LOUISVILLE, Ky. (WDRB) – The University of Louisville’s health care enterprise would face more stringent requirements to avoid repaying state government a $35 million loan made last year to support UofL Health’s takeover of KentuckyOne Health, under a bill filed by Kentucky lawmaker.
Sen. Stephen Meredith, a Republican from Leitchfield, said in an interview that he wants to hold UofL Health to verbal commitments around jobs and health care access made early last year when the $35 million loan was moving through the legislature.
At issue are the requirements UofL faces to qualify for having half of the $35 million forgiven. The deal calls for the university to repay the other half on easy terms over 20 years.
The final terms of the loan negotiated by Gov. Andy Beshear’s economic development cabinet last April were less stringent than what had been discussed in Frankfort, Meredith said, giving U of L multiple paths to achieve the debt forgiveness.
“I just don’t want to see a $35 million giveaway,” Meredith told WDRB. “... If commitments are made, commitments should be lived up to.”
UofL Health spokesman David McArthur said officials were unaware of Meredith’s bill until being contacted for this story.
“This is the first we heard of any desire to change the agreement. We look forward to working with the bill sponsor on this legislation,” McArthur said.
UofL swooped in at the last minute in the fall of 2019 to take over the floundering KentuckyOne Health system in Louisville. KentuckyOne’s assets included Jewish Hospital, the region’s only adult organ transplant hospital, which had been at risk of closing.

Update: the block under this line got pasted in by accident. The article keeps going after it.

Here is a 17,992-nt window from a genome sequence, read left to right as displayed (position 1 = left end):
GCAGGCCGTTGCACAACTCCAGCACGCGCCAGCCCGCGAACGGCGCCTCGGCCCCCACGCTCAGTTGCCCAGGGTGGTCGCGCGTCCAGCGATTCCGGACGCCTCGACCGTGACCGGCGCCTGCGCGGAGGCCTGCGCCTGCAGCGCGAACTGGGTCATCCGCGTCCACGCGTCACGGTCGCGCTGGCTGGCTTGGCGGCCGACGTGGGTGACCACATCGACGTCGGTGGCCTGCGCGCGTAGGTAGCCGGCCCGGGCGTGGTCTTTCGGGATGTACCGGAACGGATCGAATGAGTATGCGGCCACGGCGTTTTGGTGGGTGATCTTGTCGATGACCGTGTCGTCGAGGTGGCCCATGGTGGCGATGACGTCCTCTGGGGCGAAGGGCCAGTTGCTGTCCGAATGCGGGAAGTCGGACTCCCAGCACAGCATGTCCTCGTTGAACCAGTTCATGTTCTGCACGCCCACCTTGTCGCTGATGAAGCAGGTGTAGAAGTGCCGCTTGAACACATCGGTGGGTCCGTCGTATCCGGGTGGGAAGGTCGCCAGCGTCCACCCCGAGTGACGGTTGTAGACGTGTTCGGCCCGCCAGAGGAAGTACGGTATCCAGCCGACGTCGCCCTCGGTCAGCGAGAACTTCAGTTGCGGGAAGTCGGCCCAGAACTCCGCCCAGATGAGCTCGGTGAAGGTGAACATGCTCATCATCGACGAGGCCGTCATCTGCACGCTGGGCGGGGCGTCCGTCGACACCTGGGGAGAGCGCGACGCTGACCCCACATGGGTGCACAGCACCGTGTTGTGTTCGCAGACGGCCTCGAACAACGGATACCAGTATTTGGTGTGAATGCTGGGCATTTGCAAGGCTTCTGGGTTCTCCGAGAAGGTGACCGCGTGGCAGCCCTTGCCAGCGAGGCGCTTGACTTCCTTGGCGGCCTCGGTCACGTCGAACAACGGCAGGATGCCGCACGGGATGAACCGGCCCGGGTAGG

The $35 million infusion, supported by then-Gov. Matt Bevin and legislative leaders, was meant to help UofL Health absorb KentuckyOne’s operating losses until it was fully integrated into U of L Health.
As it stands, UofL won’t have to pay back half of the $35 million if it achieves either of two objectives:
-Preserving 5,880 full-time, Kentucky resident jobs with an average hourly wage of $35.
-Continue to operate two hospitals and a outpatient center while opening “one additional facility” in the “medically underserved area” of Louisville, while also increasing the “family medicine access points” in that area from 10 to 14.
With minor differences, Meredith’s bill would require UofL to meet both requirements while adding a third: to “increase the number of physicians working full-time in a designated medically underserved area” by 10%.
Meredith was a critic of the state support for the hospital deal and voted against the funding. He said rural hospitals, like Our Lady of Bellefonte in Ashland, which closed last year, haven’t gotten state money.
“Almost half the rural hospitals in the state are on verge of financial failure. And I haven’t seen a plan, haven’t seen a commitment, to ensure the future of those hospitals. And the rural health care system, to me, is just as important as Jewish Hospital is to metropolitan Louisville,” he said.
Meredith acknowledged that his bill won’t advance in the current legislative session. That’s because lawmakers have more pressing priorities like passing a state budget, he said, and because of opposition to the bill.
“People don’t like accountability,” Meredith said.